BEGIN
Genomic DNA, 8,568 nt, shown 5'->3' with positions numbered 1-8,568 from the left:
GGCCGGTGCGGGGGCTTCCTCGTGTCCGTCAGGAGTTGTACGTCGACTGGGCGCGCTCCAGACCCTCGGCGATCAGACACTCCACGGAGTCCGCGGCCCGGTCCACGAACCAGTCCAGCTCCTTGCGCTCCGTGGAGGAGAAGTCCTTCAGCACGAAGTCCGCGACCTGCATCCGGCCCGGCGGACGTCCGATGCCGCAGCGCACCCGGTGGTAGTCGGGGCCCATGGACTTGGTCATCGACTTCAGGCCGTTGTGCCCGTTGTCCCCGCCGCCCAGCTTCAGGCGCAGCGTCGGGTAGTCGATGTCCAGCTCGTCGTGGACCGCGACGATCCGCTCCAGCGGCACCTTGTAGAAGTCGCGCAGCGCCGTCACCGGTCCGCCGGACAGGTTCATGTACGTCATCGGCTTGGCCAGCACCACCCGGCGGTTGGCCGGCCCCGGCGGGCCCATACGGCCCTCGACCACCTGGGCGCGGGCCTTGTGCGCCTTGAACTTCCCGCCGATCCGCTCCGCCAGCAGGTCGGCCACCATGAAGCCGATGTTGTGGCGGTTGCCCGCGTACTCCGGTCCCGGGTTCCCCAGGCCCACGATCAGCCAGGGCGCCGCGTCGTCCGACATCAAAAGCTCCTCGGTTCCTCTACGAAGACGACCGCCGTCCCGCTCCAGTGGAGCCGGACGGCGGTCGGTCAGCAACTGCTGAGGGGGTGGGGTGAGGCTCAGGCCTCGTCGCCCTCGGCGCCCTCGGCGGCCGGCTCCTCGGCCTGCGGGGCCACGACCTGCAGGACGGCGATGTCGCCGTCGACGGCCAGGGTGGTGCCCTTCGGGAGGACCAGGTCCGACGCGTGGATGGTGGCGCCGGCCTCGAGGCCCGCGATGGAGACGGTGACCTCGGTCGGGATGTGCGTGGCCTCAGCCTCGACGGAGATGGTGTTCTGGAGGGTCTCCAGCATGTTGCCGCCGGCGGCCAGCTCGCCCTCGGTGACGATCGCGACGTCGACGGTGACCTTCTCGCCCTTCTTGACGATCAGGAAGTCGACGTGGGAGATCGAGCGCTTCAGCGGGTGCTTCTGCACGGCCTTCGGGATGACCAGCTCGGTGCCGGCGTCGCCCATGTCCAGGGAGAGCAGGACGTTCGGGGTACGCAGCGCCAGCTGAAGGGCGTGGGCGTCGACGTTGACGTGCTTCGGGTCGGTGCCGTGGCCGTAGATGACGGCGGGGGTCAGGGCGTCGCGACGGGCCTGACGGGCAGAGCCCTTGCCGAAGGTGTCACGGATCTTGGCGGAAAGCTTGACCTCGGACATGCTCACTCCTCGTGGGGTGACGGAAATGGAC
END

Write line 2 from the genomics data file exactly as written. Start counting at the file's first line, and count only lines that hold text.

GGCCGGTGCGGGGGCTTCCTCGTGTCCGTCAGGAGTTGTACGTCGACTGGGCGCGCTCCAGACCCTCGGCGATCAGACACTCCACGGAGTCCGCGGCCCGGTCCACGAACCAGTCCAGCTCCTTGCGCTCCGTGGAGGAGAAGTCCTTCAGCACGAAGTCCGCGACCTGCATCCGGCCCGGCGGACGTCCGATGCCGCAGCGCACCCGGTGGTAGTCGGGGCCCATGGACTTGGTCATCGACTTCAGGCCGTTGTGCCCGTTGTCCCCGCCGCCCAGCTTCAGGCGCAGCGTCGGGTAGTCGATGTCCAGCTCGTCGTGGACCGCGACGATCCGCTCCAGCGGCACCTTGTAGAAGTCGCGCAGCGCCGTCACCGGTCCGCCGGACAGGTTCATGTACGTCATCGGCTTGGCCAGCACCACCCGGCGGTTGGCCGGCCCCGGCGGGCCCATACGGCCCTCGACCACCTGGGCGCGGGCCTTGTGCGCCTTGAACTTCCCGCCGATCCGCTCCGCCAGCAGGTCGGCCACCATGAAGCCGATGTTGTGGCGGTTGCCCGCGTACTCCGGTCCCGGGTTCCCCAGGCCCACGATCAGCCAGGGCGCCGCGTCGTCCGACATCAAAAGCTCCTCGGTTCCTCTACGAAGACGACCGCCGTCCCGCTCCAGTGGAGCCGGACGGCGGTCGGTCAGCAACTGCTGAGGGGGTGGGGTGAGGCTCAGGCCTCGTCGCCCTCGGCGCCCTCGGCGGCCGGCTCCTCGGCCTGCGGGGCCACGACCTGCAGGACGGCGATGTCGCCGTCGACGGCCAGGGTGGTGCCCTTCGGGAGGACCAGGTCCGACGCGTGGATGGTGGCGCCGGCCTCGAGGCCCGCGATGGAGACGGTGACCTCGGTCGGGATGTGCGTGGCCTCAGCCTCGACGGAGATGGTGTTCTGGAGGGTCTCCAGCATGTTGCCGCCGGCGGCCAGCTCGCCCTCGGTGACGATCGCGACGTCGACGGTGACCTTCTCGCCCTTCTTGACGATCAGGAAGTCGACGTGGGAGATCGAGCGCTTCAGCGGGTGCTTCTGCACGGCCTTCGGGATGACCAGCTCGGTGCCGGCGTCGCCCATGTCCAGGGAGAGCAGGACGTTCGGGGTACGCAGCGCCAGCTGAAGGGCGTGGGCGTCGACGTTGACGTGCTTCGGGTCGGTGCCGTGGCCGTAGATGACGGCGGGGGTCAGGGCGTCGCGACGGGCCTGACGGGCAGAGCCCTTGCCGAAGGTGTCACGGATCTTGGCGGAAAGCTTGACCTCGGACATGCTCACTCCTCGTGGGGTGACGGAAATGGAC